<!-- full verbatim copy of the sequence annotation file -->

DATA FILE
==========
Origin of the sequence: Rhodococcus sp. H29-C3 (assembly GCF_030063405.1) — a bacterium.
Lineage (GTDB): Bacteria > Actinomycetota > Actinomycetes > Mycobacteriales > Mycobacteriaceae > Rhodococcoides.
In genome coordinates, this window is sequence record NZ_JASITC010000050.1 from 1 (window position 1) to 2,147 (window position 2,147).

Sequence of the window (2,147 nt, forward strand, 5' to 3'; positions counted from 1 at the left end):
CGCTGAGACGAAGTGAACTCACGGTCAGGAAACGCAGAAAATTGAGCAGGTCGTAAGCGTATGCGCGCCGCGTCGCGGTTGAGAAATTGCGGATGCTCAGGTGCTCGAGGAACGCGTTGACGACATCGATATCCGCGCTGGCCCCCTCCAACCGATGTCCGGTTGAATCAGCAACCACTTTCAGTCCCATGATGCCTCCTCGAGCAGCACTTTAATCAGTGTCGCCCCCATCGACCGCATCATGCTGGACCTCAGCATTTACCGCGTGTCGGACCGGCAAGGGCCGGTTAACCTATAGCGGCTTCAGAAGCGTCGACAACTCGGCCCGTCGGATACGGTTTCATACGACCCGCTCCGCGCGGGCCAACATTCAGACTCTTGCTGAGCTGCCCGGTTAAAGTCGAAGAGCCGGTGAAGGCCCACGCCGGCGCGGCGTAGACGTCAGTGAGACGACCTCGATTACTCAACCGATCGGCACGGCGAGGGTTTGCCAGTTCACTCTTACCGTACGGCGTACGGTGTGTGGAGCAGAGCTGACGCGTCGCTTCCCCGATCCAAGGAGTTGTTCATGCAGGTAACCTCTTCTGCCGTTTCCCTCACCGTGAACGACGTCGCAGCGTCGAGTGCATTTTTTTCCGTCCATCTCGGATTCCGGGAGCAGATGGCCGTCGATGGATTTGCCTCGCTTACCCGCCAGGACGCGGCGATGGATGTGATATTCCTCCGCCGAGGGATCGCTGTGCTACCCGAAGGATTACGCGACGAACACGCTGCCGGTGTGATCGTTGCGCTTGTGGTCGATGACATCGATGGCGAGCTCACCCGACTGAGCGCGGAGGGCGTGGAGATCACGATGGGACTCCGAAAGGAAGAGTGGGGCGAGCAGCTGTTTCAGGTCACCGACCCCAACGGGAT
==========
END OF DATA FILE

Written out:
Origin of the sequence: Rhodococcus sp. H29-C3 (assembly GCF_030063405.1) — a bacterium.
Lineage (GTDB): Bacteria > Actinomycetota > Actinomycetes > Mycobacteriales > Mycobacteriaceae > Rhodococcoides.
In genome coordinates, this window is sequence record NZ_JASITC010000050.1 from 1 (window position 1) to 2,147 (window position 2,147).

Sequence of the window (2,147 nt, forward strand, 5' to 3'; positions counted from 1 at the left end):
CGCTGAGACGAAGTGAACTCACGGTCAGGAAACGCAGAAAATTGAGCAGGTCGTAAGCGTATGCGCGCCGCGTCGCGGTTGAGAAATTGCGGATGCTCAGGTGCTCGAGGAACGCGTTGACGACATCGATATCCGCGCTGGCCCCCTCCAACCGATGTCCGGTTGAATCAGCAACCACTTTCAGTCCCATGATGCCTCCTCGAGCAGCACTTTAATCAGTGTCGCCCCCATCGACCGCATCATGCTGGACCTCAGCATTTACCGCGTGTCGGACCGGCAAGGGCCGGTTAACCTATAGCGGCTTCAGAAGCGTCGACAACTCGGCCCGTCGGATACGGTTTCATACGACCCGCTCCGCGCGGGCCAACATTCAGACTCTTGCTGAGCTGCCCGGTTAAAGTCGAAGAGCCGGTGAAGGCCCACGCCGGCGCGGCGTAGACGTCAGTGAGACGACCTCGATTACTCAACCGATCGGCACGGCGAGGGTTTGCCAGTTCACTCTTACCGTACGGCGTACGGTGTGTGGAGCAGAGCTGACGCGTCGCTTCCCCGATCCAAGGAGTTGTTCATGCAGGTAACCTCTTCTGCCGTTTCCCTCACCGTGAACGACGTCGCAGCGTCGAGTGCATTTTTTTCCGTCCATCTCGGATTCCGGGAGCAGATGGCCGTCGATGGATTTGCCTCGCTTACCCGCCAGGACGCGGCGATGGATGTGATATTCCTCCGCCGAGGGATCGCTGTGCTACCCGAAGGATTACGCGACGAACACGCTGCCGGTGTGATCGTTGCGCTTGTGGTCGATGACATCGATGGCGAGCTCACCCGACTGAGCGCGGAGGGCGTGGAGATCACGATGGGACTCCGAAAGGAAGAGTGGGGCGAGCAGCTGTTTCAGGTCACCGACCCCAACGGGAT